As I said in my post about last year’s Anti-Gentrification Summit, I’m always on the lookout for good, substantive conversations about gentrification. In the last year, Buffalo has been having them, and this week, on Wednesday, will be another.
Especially promising is that these recent discussions aren’t just being held by organizations that are involved in housing, public policy, and activism. A year ago, there was a short-lived but very thinky gentrification reading group that met at Burning Books, started by a thinky person who wanted to think with others about the issue. Over the winter, Assemblyman Sean Ryan convened a panel discussion on affordable housing at D’Youville College. Earlier this month, UB hosted a symposium on affordable housing for which former HUD Secretary Henry Cisneros was the keynote speaker (a post about that to come).
Perhaps the most unconventional of recent convenings on gentrification happened recently at the Buffalo Center for Arts and Technology (BCAT). Artist Abiff’s exhibit on display there features materials and objects from abandoned and demolished home sites. Instead of a traditional exhibit reception, BCAT convened a small but thoughtful discussion panel to explore the congregation of art and gentrification. (Pictures from the exhibit and discussion are in this article.)
Abiff is the nome d’arte of the creator of the exhibit. Far more than a nom de plume (or screen name) of a writer, Abiff told me he sees his work as an artistic expression of an entity separate from himself, and separate from his professional work with youth at BCAT, which combines his artistic talent with his training as a social worker. He grew up in Buffalo, earned a BFA from Buffalo State, and spent a number of years in New York City, where was affected by that city’s notorious gentrification directly. He returned to Buffalo and now lives at Artspace. Among other accomplishments, he was part of the recent panel that had the unenviable task of choosing the final images for the Freedom Wall. His Twitter feed, @omni_prism has a number of photos of the creation of his BCAT exhibit.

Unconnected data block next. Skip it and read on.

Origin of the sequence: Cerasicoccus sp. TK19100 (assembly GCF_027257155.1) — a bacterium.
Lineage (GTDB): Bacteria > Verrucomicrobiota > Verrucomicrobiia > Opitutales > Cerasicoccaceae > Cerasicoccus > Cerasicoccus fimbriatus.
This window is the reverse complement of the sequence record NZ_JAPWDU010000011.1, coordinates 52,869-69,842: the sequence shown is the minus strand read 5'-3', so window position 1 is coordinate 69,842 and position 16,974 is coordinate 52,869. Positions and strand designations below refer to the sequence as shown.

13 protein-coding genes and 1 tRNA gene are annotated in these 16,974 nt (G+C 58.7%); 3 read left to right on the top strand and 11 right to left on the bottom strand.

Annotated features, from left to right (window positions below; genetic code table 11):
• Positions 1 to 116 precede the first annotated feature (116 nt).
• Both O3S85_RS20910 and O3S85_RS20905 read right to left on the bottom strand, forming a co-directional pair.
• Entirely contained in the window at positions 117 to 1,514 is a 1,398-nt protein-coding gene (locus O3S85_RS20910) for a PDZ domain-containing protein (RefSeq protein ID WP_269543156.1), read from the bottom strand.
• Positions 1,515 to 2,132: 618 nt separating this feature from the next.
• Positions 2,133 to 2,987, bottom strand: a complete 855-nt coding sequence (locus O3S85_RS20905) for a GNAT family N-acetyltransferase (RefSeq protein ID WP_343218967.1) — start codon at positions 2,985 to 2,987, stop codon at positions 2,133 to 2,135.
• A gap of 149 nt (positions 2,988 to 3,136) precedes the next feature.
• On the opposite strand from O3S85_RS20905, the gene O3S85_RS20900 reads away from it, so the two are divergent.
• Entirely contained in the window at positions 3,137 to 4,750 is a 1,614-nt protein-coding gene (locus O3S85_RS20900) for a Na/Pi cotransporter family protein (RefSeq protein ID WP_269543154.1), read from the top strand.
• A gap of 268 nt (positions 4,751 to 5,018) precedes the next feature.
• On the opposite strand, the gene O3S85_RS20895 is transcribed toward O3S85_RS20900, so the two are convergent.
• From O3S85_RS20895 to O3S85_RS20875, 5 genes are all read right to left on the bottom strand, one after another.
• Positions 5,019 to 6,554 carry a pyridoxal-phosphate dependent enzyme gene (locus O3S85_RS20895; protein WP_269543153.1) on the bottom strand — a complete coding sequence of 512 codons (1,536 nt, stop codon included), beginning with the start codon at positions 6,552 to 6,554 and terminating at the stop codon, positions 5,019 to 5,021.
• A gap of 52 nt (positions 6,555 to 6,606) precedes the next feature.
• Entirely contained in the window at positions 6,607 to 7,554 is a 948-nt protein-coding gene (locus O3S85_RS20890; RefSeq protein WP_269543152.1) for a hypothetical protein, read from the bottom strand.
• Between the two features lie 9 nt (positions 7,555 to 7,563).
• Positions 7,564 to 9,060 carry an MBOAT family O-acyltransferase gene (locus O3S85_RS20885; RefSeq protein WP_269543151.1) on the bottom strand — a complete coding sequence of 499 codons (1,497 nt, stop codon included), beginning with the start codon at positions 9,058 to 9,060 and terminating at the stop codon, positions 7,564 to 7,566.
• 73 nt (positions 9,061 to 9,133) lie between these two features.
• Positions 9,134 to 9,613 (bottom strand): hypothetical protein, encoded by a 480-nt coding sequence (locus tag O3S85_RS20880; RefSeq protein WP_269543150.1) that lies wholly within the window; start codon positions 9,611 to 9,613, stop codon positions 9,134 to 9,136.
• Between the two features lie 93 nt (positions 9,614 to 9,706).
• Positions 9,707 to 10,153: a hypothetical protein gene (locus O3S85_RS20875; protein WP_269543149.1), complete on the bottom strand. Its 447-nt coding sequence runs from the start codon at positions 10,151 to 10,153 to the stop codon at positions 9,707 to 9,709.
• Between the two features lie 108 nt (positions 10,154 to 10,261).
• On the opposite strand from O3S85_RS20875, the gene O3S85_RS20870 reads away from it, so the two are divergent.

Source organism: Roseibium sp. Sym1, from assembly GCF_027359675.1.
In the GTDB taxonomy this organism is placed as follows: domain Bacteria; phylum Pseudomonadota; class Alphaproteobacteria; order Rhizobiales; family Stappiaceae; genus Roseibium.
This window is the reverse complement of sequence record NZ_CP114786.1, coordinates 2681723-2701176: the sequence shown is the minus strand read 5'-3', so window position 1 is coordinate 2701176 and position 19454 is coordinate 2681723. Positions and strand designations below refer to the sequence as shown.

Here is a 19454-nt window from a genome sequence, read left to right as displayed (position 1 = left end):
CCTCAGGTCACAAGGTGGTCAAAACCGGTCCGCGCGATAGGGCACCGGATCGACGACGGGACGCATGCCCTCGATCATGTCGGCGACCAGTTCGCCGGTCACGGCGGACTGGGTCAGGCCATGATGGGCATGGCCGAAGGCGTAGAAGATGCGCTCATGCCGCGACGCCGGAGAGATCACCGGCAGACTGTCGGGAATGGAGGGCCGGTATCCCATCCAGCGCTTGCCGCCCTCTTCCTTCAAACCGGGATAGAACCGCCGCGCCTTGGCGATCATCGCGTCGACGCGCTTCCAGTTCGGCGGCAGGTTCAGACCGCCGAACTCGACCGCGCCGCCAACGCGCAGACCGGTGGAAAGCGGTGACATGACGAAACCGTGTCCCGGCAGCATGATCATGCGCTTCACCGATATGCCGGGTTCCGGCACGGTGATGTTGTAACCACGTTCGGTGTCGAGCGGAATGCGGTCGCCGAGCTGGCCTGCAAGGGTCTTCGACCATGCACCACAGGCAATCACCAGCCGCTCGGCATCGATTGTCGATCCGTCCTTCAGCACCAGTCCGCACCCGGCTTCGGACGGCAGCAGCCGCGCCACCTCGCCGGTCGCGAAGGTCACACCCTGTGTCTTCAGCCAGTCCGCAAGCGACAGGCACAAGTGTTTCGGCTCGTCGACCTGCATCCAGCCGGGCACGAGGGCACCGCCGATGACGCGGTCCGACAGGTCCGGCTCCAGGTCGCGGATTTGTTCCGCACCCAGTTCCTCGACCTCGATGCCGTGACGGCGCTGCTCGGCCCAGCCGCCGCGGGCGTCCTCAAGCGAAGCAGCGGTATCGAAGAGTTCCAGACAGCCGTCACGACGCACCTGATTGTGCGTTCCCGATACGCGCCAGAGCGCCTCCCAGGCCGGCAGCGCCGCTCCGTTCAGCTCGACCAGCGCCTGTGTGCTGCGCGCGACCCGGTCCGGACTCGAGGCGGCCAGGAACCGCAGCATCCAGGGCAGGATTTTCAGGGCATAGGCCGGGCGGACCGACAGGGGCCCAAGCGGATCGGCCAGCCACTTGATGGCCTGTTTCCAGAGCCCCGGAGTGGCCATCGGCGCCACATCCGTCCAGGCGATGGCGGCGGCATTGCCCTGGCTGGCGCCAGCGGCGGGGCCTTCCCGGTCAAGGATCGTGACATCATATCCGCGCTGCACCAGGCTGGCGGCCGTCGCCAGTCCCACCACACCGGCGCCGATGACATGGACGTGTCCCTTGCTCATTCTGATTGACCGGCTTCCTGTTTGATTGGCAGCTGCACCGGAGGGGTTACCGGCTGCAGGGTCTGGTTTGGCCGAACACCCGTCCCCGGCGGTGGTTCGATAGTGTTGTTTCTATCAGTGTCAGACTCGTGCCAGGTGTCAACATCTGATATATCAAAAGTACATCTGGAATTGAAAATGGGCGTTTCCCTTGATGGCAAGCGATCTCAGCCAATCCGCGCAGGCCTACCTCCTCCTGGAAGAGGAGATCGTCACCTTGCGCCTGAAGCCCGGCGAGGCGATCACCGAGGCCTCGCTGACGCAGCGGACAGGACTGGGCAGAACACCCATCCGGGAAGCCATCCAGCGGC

In his exhibit, now-discarded materials that once were part of proud homes and neighborhoods seem to come alive again, almost as if we’ve stumbled across a dark-of-night, secret ceremony. Some materials, such as masonry and bricks, seem to have self-organized, as if remembering how they once lined up together to make a wall. Other materials rise up into almost human forms, as if remembering those who once formed them together into a home and shared their lives with them, before departing for greener pastures, abandoning their once-proud constructions to a dark underworld of entropy.
People build homes by bringing together materials at hand and fashioning them together to provide shelter to themselves and others close to them. In a similar way, people fashion together their lives from the people, jobs, services, and places that are at hand – traditionally in the neighborhood, town, or village close by. When neighborhoods change and become unrecognizable, and when residents are displaced by gentrification, the artist seems to suggest, people’s networks can come unraveled and lives can fall apart, making them have to regroup and try to re-form the pieces into something recognizable.
Those ideas were reflected in the panel discussion, which ventured into territory I’d never heard explored before, in particular the role of arts and culture in gentrification. Abiff talked about how artists in New York City, who more often than not have low incomes, unwittingly played a role in priming certain neighborhoods for an influx of those with higher incomes. For example, artists would paint murals on old industrial buildings simply because they couldn’t bear the plainness, without realizing their work could alert developers to a new area ripe for loft conversion.